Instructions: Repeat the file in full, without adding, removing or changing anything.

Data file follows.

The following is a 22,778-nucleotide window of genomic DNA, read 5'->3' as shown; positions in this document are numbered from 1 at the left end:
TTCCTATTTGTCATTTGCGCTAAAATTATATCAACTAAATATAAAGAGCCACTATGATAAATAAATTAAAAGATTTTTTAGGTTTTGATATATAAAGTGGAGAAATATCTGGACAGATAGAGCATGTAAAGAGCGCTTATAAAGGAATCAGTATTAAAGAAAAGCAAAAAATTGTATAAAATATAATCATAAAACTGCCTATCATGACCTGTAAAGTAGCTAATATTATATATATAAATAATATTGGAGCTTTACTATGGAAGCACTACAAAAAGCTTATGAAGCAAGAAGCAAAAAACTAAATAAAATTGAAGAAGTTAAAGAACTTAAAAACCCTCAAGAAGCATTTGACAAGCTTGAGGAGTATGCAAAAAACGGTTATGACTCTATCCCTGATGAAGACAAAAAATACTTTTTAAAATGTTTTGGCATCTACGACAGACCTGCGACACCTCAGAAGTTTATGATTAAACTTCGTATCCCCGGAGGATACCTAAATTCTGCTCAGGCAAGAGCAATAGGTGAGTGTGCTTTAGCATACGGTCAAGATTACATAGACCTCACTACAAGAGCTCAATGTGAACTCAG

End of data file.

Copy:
The following is a 22,778-nucleotide window of genomic DNA, read 5'->3' as shown; positions in this document are numbered from 1 at the left end:
TTCCTATTTGTCATTTGCGCTAAAATTATATCAACTAAATATAAAGAGCCACTATGATAAATAAATTAAAAGATTTTTTAGGTTTTGATATATAAAGTGGAGAAATATCTGGACAGATAGAGCATGTAAAGAGCGCTTATAAAGGAATCAGTATTAAAGAAAAGCAAAAAATTGTATAAAATATAATCATAAAACTGCCTATCATGACCTGTAAAGTAGCTAATATTATATATATAAATAATATTGGAGCTTTACTATGGAAGCACTACAAAAAGCTTATGAAGCAAGAAGCAAAAAACTAAATAAAATTGAAGAAGTTAAAGAACTTAAAAACCCTCAAGAAGCATTTGACAAGCTTGAGGAGTATGCAAAAAACGGTTATGACTCTATCCCTGATGAAGACAAAAAATACTTTTTAAAATGTTTTGGCATCTACGACAGACCTGCGACACCTCAGAAGTTTATGATTAAACTTCGTATCCCCGGAGGATACCTAAATTCTGCTCAGGCAAGAGCAATAGGTGAGTGTGCTTTAGCATACGGTCAAGATTACATAGACCTCACTACAAGAGCTCAATGTGAACTCAG